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Correlation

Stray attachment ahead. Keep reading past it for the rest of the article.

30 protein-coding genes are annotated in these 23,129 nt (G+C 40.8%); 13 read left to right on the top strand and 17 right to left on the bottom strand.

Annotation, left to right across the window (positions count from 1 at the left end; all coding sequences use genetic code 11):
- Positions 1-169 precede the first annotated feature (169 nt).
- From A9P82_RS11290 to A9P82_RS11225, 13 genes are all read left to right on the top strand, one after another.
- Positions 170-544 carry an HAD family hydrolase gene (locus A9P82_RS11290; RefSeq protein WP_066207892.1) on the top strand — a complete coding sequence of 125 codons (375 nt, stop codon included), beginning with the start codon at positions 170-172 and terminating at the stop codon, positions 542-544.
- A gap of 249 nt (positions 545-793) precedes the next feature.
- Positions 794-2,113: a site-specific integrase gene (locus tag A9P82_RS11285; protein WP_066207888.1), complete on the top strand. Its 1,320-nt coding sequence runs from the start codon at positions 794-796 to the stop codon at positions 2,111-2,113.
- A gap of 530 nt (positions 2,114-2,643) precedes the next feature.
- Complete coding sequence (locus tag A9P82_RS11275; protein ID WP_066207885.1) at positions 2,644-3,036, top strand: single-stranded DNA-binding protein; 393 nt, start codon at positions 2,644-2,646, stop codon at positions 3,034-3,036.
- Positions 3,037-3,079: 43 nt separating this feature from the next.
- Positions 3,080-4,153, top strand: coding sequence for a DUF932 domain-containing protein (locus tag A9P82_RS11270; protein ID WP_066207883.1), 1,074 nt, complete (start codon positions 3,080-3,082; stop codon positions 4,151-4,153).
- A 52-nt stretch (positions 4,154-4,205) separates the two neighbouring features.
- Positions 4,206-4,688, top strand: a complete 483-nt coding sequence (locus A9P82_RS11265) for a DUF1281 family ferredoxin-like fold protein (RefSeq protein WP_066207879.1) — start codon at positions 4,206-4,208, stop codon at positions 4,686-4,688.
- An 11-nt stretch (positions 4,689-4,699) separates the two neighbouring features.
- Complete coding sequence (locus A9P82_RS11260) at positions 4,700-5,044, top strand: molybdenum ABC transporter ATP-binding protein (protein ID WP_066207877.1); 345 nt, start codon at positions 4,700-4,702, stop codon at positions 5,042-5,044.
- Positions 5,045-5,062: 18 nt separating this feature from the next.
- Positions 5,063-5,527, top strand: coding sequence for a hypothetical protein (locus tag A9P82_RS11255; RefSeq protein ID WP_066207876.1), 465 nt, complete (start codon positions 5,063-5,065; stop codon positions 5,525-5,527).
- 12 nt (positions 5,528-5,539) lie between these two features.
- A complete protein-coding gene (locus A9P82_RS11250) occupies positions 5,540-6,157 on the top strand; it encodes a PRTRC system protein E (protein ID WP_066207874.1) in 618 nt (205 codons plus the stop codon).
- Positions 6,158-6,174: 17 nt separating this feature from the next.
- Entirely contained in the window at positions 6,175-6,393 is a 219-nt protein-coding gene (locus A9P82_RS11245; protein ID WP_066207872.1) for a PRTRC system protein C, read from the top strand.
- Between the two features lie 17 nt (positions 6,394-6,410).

A statistical technique for determining the extent to which variations in the values of one variable are associated with variations in values of another. For example, if we found that relatively high values of one variable tended to be associated with relatively high values of another, and also that relatively low values tended to occur together, we would say that the variables were closely correlated or associated. Statisticians have made this notion precise and have devised methods of measuring the degree of association, the most frequently used of which is the correlation coefficient (or, strictly, the product­moment correlation coefficient). This coefficient measures the degree of association on a scale which varies between – 1 and + 1 inclusive. If the sign of the coefficient is negative, this tells us that relatively high values of one variable tend to be associated with relatively low values of the other and vice versa: i.e. there is an inverse association. If the sign of the coefficient is positive, this tells us that relatively high values of both variables tend to occur together, as do relatively low values (throughout this explanation we are using ‘relatively high’ and ‘relatively low’ in the sense of ‘above average’ and ‘below average’ respectively). The actual value of the number tells us how strong the association is. A value close to ± 1 tells us that the variables are closely associated. On the othen hand a value close to 0, whether positive or negative, indicates that relatively high values of one variable are as often associated with relatively high values as relatively low values of the other. Stronger and stronger degrees of association are indicated as the coefficient varies from O to ± 1. The usefulness of correlation analysis lies "’in testing hypotheses about the relationships between variables. Thus we could assert the following hypotheses: (a) the higher the household income, the higher will be household expenditure; (b) the liigher the rate of interest, the lower will be the leve! of business investment; (c) the greater the rate of cigarette smoking, the greater will be the incidence of !ung cancer; and (d) the !arger the size of the farnily, the shorter will be the duration of each child’s full-time education. These hypotheses could be tested by measuring values of the variables and then calculating the correlation coefficients. These would show us how closely the variables were associated in practice. Statisticians stress several limitations of correlation a:nalysis in terms of the correlation coefficient here described, the most important of which is that the correlation coefficient does not itself prove anything about causation; it is possible for values of variables to be associated without there being a causal connection flowing from one variable to another. One reason for this may be that both variables are in fact determined by some third variable; changes in values of the latter cause changes in those of the former to be associated, without there being any causal relationship between them. An important special case of this is where time is the third variable: two variables may have strong time­trends which lead to their being highly correlated without there necessarily being a causal relation. Alternatively, a high correlation may arise by pure chance; as, for example, the well-known high correlations between the num ber of storks nesting in Scandinavia and the birth rate in London. Thus correlation does not prove causation, and we are invariably thrown back on theoretical arguments for interpretation of the ‘facts’.